The Coalition for Music Education in Canada would like to pay tribute to the late Russell Stachiw, former Chair of the Board of Directors with the Coalition, and a true champion of music education.

2018-11-14T11:07:25+00:00September 18th, 2018|

Russell’s time with the Coalition followed a long and memorable career with the Toronto District Catholic School Board, where he worked for 36 years: first for 29 years as a beloved band teacher at Neil McNeil High school, and later as Supervisor of Instrumental Music for the school board. He was a member of The Canadian Band Association (Ont.) and a voting member of the Canadian Music Centre, in addition his involvement with TubaFest. Russell’s passion for music education made him a fierce advocate for the arts within the TDCSB. His son Peter remembers: “There was a time that Music and the Arts were at risk of being cut due to budget constraints, but my dad always advocated at board meetings the extreme importance of keeping these programs. This passion led him to the Coalition for Music Education in Canada.”

Russell was an early supporter of the Coalition, and as Chair he guided the organization through a period of major change and growth. For his outstanding leadership and service, he was invested as an Honorary Life Member of Coalition in 2006. Jane Cutler, his colleague and another former Chair adds “I have fond memories of Russ – a warm and caring music educator who was a real leader in advocating for quality music education for all students.”

Early notes
Russell began his formal musical studies at the age of 7. It was the accordion which first struck
his fancy, and from there expanded his horizons to include bass fiddle and percussion. He went
on to teach accordion throughout his teenage years, and to lead his own instrumental combo,
with an eye towards joining the school board.

If music be the food of love…
With his wife Jean — a singer and longtime member of the Sweet Adelines Barbershop chorus–
Russell built a family full of love and a home filled with music. His three children each received
formal training on multiple instruments, and the Stachiw love of music continues to trickle down
to his nine grandchildren and two great-grandchildren.

“We grew up in a musical house. Whether it be Sunday night dinner listening to Men of Brass on
the radio, or my brothers and my musical tastes of classic rock, our Dad instilled in us an
appreciation of all types of music. Music growing up included opera, classical (especially Bach,
Beethoven and Mozart), Brass Bands, and of course Ukrainian Music.” – Peter Stachiw

There is Music in the air
This appreciation for melodies outside the standard band repertoire was one of the many things
that endeared Mr. Stachiw to his students. In addition to the classical, brass band and jazz
music which he loved, he also filled the halls of Neil McNeil High with John Williams’ film music,
tunes from popular musicals such as West Side Story, and eventually even rock music. It would
seem he widened the horizons of both his audiences and his students. One such student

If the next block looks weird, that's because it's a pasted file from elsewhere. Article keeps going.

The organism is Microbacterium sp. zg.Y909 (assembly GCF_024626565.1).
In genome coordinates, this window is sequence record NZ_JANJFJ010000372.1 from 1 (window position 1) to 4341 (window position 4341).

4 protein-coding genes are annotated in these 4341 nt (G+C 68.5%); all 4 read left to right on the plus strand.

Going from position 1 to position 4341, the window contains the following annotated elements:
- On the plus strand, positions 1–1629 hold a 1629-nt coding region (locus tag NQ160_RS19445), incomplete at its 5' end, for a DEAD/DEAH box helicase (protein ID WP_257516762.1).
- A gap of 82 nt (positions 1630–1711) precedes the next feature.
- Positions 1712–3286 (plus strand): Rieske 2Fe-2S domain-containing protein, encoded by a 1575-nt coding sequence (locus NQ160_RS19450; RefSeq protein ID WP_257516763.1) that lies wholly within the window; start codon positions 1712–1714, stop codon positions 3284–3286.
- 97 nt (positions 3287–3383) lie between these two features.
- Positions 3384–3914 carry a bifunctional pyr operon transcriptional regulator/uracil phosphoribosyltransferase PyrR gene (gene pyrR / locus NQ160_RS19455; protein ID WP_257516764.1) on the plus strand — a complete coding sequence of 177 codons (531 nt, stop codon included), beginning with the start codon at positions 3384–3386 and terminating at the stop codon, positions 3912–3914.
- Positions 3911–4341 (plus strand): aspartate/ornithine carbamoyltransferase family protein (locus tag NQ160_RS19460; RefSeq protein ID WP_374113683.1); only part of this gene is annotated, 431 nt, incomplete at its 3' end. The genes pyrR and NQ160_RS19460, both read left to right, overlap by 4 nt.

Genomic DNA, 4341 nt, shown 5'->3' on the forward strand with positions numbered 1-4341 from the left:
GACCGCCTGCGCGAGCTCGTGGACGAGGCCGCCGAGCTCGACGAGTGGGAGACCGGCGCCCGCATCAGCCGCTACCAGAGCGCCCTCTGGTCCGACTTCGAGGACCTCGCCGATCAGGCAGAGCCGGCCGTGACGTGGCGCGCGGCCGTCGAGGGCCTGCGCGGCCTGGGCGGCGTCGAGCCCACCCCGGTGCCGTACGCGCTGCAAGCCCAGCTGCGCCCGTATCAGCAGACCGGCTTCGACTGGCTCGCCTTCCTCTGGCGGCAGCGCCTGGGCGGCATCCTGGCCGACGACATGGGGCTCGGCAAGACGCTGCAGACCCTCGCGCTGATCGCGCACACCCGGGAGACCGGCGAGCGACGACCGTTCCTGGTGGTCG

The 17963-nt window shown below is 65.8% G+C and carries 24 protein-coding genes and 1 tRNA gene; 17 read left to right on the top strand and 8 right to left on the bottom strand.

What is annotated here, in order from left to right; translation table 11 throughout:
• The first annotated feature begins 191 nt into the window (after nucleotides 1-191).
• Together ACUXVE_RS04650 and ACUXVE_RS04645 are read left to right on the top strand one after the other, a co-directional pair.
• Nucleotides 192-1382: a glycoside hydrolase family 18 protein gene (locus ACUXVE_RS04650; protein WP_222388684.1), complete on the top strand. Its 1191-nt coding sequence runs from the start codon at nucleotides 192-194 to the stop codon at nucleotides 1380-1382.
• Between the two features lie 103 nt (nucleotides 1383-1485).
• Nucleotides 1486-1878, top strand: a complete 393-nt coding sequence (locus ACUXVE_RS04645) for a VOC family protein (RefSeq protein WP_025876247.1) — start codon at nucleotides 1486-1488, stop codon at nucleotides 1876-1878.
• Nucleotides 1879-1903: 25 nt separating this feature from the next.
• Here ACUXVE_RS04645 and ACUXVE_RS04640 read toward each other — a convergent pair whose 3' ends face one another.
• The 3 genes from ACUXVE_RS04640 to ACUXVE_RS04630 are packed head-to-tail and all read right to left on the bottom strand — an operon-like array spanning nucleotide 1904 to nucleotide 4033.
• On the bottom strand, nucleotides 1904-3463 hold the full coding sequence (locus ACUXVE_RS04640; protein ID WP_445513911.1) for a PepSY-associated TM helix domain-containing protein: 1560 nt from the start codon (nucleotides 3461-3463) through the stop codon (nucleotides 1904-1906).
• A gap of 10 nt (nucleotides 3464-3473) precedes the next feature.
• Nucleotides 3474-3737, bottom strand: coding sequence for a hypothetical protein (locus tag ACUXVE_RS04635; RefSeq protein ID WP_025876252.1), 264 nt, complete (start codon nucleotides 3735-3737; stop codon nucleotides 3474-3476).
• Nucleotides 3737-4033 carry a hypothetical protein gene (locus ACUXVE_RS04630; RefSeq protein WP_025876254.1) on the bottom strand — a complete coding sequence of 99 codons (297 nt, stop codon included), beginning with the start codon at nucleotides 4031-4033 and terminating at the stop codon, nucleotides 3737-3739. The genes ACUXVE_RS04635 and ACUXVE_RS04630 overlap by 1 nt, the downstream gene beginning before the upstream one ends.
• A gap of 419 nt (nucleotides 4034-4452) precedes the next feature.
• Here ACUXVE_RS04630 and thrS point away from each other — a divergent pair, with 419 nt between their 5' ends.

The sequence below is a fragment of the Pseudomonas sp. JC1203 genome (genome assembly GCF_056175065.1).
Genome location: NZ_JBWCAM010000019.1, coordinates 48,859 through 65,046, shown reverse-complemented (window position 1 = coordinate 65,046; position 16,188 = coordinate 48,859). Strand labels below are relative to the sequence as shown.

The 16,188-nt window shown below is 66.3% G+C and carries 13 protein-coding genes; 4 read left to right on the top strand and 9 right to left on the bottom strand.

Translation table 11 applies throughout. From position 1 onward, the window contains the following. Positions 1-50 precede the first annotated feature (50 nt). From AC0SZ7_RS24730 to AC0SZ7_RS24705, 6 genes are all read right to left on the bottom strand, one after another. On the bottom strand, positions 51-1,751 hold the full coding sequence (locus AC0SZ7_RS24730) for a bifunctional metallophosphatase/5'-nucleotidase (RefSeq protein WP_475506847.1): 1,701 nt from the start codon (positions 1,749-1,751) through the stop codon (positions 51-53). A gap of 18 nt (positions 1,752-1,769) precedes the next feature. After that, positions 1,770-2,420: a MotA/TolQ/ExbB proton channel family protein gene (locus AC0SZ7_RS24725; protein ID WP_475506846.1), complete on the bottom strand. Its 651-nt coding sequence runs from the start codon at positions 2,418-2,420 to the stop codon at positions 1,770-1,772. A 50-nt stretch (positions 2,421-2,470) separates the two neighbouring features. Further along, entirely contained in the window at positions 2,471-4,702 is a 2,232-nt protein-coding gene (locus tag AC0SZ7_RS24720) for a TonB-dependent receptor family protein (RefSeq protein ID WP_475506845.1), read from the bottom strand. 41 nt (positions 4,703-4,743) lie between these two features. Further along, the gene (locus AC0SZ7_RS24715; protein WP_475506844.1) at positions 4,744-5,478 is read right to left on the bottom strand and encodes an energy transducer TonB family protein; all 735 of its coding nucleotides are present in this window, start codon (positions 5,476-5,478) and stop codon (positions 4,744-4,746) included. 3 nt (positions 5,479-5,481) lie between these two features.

recalls: “He gave me an appreciation for music that wasn’t radio driven rock or disco or punk at
the time”

Among Stachiw’s admirers were many well-known artists, who credit their teacher with helping
them to develop a firm foundation in life. The late John Candy was among his pupils, and stayed
in touch throughout the years, and Styx singer and keyboardist Lawrence Gowan gave the
following tribute:

“Thank you Mr. Russ Stachiw. You had a remarkable teaching skill that you shared so
generously and reached so many. Your music room at Neil McNeil still lives in my mind and all
the minds of those you taught. The click of your baton on the dais followed by that precise
cutting through the air of your conducting style was a sight to behold. That’s the one I will
remember you by. You exuded a true musical passion that stirred and inspired those of mild to
those of intense interest… And will for years to come! Bravo”

Other students were quick to recall his positive outlook, infectious smile and lively sense of
humour. They remember him as fair, holding students to high standards while simultaneously
inspiring and empowering them.

Is anyone cheerful? Let him sing praise.
During his nearly 3 decades at Neil McNeil, Russell Stachiw brought his band around the globe:
throughout North America, the Caribbean, South Pacific, Europe and Asia. They travelled to two
World Expos (1967 in Montreal and 1970 in Japan), performed for politicians (including Prime
Minister Pierre Trudeau in 1975), and even the Pope. Mr. Stachiw had the honour of conducting
the Special Papal Band and Choir at the Papal Mass in 1984, when Pope John Paul II was
touring North America.

On the skin of an orange
Russell came to be known not only a creative artist, but also as a creative problem solver in his
role as a champion of music education. Those international tours were a huge financial
undertaking, but Mr. Stachiw found a solution:

“In the 80s, in order to help students go on band trips overseas, he would order truckloads of
grapefruits and oranges from Florida. For every case a student sold they received money off the
cost of the trip (approx. $5 per case). This was wildly popular with students and their families.
Some students sold enough cases to pay for their whole trip. I remember going into his music
room at the school and the fresh smell of citrus. This was at a time when fresh fruit like this was
not readily available in Toronto.” – Peter Stachiw

One of his students recalls the impact of such travels:
“It was [Mr. Stachiw] who made possible my going to Trinidad with the band in 1979 and
convinced my parents to let me go, and also helped finance my fare through funds raised at
concerts and through alumni. I will always remember my time there and will always be grateful
to him.”